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Old 2009.03.30, 09:58 AM   #31
Cherub1m
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Quote:
Originally Posted by eztuner12 View Post
Hello Mr. PN.
Any plans to release this marbles front PN SAS FOR THE MA-010AWD????
Definitely it would be a great hit and superb improvement for our AWDs
Perhaps someday PN Products with its great engineering & production capacity plus excellent quality, will come out with an incredible AWD main chassis replacement, with well side- to- side weight distribution, also some nice ceramic plates for our differentials.
Cheers
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Originally Posted by danieluki View Post
Incredible product....!
I pray PNRacing release an AWD version...
Yes, release it for the AWD.
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Old 2009.03.30, 10:54 AM   #32
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Philip sent me out a suspension to evaluate.
So far these are my impressions:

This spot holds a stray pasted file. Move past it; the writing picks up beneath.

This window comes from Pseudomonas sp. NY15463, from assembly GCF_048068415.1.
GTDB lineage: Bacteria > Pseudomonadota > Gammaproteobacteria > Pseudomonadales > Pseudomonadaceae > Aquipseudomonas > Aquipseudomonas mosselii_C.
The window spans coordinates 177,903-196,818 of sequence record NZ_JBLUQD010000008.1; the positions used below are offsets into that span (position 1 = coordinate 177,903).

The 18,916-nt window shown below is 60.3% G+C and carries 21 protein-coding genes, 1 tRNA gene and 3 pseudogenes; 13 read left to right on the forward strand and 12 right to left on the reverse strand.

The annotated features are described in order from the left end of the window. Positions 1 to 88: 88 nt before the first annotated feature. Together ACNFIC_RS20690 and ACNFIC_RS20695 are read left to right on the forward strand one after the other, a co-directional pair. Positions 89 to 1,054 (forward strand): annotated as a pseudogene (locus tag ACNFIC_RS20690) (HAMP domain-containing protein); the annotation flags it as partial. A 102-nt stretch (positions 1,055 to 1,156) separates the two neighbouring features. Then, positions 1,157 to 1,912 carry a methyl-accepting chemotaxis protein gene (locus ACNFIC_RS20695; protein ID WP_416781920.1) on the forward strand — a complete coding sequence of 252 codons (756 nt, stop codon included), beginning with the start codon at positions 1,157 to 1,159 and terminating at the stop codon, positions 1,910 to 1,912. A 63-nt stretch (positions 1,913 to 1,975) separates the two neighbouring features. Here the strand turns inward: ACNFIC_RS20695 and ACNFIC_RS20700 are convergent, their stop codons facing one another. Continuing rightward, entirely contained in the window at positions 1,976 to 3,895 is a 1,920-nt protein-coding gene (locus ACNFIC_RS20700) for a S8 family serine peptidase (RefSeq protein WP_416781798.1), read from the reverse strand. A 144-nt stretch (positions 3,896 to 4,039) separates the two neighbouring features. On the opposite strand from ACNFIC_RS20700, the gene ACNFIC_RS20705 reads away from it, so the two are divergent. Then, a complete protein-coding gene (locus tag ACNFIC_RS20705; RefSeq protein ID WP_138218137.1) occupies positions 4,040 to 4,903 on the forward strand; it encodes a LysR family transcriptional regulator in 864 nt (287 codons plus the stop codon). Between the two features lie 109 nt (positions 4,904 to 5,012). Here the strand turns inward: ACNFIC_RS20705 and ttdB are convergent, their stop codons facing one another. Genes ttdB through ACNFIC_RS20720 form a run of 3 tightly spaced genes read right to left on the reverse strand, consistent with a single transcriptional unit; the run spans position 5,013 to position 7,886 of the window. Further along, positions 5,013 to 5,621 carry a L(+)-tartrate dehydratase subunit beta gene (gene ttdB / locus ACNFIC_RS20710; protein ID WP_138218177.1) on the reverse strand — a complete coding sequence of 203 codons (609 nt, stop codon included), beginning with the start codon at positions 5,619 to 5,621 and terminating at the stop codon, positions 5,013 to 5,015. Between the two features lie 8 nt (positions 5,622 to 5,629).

-It is a bit complicated of a build. It requires advanced building knowledge to assemble it correctly, lots of parts. In the end, it looks very nice though.
-The pivot balls are a bit tight of a fit. I had to spend a couple of hours polishing away to get the binding out of the suspension. I suggested to Philip to use a delrin ball in the future instead of stainless steel so that it is easier to break in and there is less friction on the suspension. Delrin on aluminum is a lot better than stainless on aluminum.
-Due to the large amount of parts, it also has a lot more slop than a regular front end. This might take away a little bit of the precision of the car. I have not driven it though.
-Even though Grant feels a wide track is not necessary, I disagree. Results speak for themselves. The wide track has won and is winning almost every event it enters. It makes the car more consistent and easier to drive at speed, the car has better feedback to the driver with less scrub. It is not always about making the fastest individual lap time car, but rather the one that can run on the track the quickest over an average of 10 minutes. Look at F1 this weekend. Nico Rosberg had the quickest lap of the race. He was never in contention for first place. Look at Jenson, destroyed the competition, but did not have the fastest lap.